||Andrew G. Lee, MD, Chairman, Department of Ophthalmology, The Methodist Hospital, Houston, TX; Professor of Ophthalmology, Weill Cornell Medicine; Matthew Miller, Baylor College of Medicine Class of 2023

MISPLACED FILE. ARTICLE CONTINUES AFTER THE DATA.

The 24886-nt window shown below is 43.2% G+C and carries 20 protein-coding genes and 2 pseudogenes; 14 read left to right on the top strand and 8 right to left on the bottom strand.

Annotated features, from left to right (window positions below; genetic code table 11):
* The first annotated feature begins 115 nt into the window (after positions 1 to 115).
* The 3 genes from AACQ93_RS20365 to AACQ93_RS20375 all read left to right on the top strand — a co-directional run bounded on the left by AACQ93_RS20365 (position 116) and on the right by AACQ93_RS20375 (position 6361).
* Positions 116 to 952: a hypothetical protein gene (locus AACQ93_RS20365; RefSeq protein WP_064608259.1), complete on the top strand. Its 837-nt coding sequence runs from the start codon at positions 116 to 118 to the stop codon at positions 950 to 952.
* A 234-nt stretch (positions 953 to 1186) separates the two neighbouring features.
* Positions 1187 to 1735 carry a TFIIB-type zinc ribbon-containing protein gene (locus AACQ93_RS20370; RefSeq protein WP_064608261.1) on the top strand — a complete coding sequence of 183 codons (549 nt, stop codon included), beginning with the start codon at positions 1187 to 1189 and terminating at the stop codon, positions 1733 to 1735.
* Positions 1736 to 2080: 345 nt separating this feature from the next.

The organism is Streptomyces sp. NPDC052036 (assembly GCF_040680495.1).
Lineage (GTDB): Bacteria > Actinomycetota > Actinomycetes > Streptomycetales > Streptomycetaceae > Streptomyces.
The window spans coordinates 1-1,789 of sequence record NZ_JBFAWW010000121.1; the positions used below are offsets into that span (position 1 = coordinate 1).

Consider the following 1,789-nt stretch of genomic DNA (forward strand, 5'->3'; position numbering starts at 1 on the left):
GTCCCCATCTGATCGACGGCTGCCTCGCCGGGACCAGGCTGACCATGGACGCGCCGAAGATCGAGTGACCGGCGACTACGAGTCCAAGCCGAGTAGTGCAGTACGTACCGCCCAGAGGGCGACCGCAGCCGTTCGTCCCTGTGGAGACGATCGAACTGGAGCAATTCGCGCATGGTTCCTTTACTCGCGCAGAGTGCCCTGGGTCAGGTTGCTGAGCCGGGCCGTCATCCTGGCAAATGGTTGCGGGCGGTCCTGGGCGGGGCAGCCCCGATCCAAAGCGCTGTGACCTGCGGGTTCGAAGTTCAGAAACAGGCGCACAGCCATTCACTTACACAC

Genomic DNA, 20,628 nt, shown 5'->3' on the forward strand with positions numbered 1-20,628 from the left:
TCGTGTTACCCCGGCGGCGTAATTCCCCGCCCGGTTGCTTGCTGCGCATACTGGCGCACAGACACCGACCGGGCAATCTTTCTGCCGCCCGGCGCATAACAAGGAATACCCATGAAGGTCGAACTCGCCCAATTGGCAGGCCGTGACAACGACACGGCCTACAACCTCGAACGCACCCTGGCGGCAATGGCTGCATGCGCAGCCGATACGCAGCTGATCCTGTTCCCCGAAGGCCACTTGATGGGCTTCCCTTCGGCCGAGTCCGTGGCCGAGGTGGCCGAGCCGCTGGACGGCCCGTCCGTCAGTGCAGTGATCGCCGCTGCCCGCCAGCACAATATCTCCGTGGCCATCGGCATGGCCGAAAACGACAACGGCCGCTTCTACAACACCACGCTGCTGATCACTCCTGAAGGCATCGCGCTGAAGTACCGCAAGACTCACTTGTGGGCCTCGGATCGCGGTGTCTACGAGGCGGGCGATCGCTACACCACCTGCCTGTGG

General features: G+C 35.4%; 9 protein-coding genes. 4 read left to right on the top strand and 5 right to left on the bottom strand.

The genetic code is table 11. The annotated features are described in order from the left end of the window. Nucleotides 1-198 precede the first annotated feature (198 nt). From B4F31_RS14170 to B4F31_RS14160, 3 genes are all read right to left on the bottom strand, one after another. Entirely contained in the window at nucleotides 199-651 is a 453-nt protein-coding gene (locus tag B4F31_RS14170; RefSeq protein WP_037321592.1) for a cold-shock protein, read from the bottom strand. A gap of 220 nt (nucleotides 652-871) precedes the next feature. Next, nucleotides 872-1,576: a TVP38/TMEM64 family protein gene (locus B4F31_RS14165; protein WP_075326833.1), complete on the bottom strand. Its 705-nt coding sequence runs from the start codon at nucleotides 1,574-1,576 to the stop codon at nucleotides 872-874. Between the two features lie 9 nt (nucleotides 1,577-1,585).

||I just want to talk to you a little bit about degeneration, and in this case, Wallerian degeneration. And as you know, the axon is connected to the cell body, and then it's connected to a synapse, to another cell body. And so what we have is, whenever you have a disruption in the axon, you're gonna have disruption of intra-axonal plasmic flow, and that will kill the cell body unless it can recover. So if we have damage to the axon for whatever reason - trauma, demyelination, ischemia, a tumor-the dying-back will occur in both directions. And so we have this correct direction which is anterograde degeneration, and we have retrograde degeneration. So the cell body to the cell body is where the damage is going to occur. And the reason that's super important to know is, the axon of the optic nerve is very long, and so it starts as a cell body in the retina, which is the retinal ganglion cell layer, and then that axon enters into the optic nerve, and then the nasal fiber crosses and the temporal fiber doesn't cross, and to the genicuate light body. And what that means is if you have optic atrophy, which we can see inside the eye, that lesion could be in your retinal ganglion cell, like glaucoma; or it could be in the optic nerve, in the intraocular, intraorbital, intracanalicular, or intracranial portion; it can be at the chiasm; or can be in the optic tract. But once you get past the geniculate body, the cell body is in the geniculate, and therefore occipital lobe lesions and parietal lobe lesions and temporal lobe lesions do not result in Wallerian degeneration that we can see, even though there is transsynaptic degeneration that we can see when we do macular ganglion cell layers on patients with occipital lobe lesions. And that we call transsynaptic degeneration. So we have Wallerian and transsynaptic degeneration. But ophthalmoscopically the only thing we can see is if we're in front of the geniculate. And what that means for us clinically is, if I say to the resident this patient has optic atrophy, where's the lesion, they should not say optic nerve. They should say if you have optic atrophy Dr.Lee, that lesion could be from anterograde Wallerian degeneration from a lesion in the retina, or it can be retrograde anywhere from the geniculate body, tract, chiasm back to the optic nerve.And that is the basis of our superpower. We literally can look in people's eyes and see the nerve is pale and predict there's going to be a lesion somewhere in the pathway. And because the pattern of the optic atrophy is dependent on the nerve fiber layer, the type of optic atrophy that we're going to be looking for is called band atrophy. So this band optic atrophy results from nasal fiber loss. So in the optic nerve-superior temporal, inferior temporal fiber- the nasal fibers run like a band across the optic nerve. And you should watch the retinal nerve fiber layer video if you don't have that basis. But once you get that foundation then we know that if you have a lesion here, at the chiasm, that will produce a bi-temporal hemianopsia. And because the bi-temporal hemianopsiais from the nasal fiber, if we have atrophy, because we're in front of the geiculate body, that will cause band optic atrophy, in both eyes, in a bitemporal hemianopsia, from a chiasm lesion, due to involvement of the nasalcrossing fiber in both eyes. Likewise ifwe have a lesion in the optic tractrather than the optic chiasm- so in this example, right optic tract -right optic tract will produce a left incongruous homonymous hemianopsia. And if we have a left homonymous hemianopsia from a right optic tract lesion, the left eye has temporal field defect that is hemianoptic, and the right eye has nasal field loss, and the eye that has the temporal field defect will have the band atrophy of the nasal fiber. In the eye that has the nasal field defect, that will be the temporal fiber and it will look like an hourglass. So if we have band atrophy in only one eye and a homonymous hemianopsia, that lesion is in the tract. If we have band optic atrophy and a bi-temporal hemianopsia, that lesion is in the chiasm. And atrophy helps localize, and optic atrophy in general can be either anterograde or retrograde axonal loss from Wallerian degeneration. And knowing that information is a true superpower, because a look allows us to look in people's eyes and tell where the lesion is.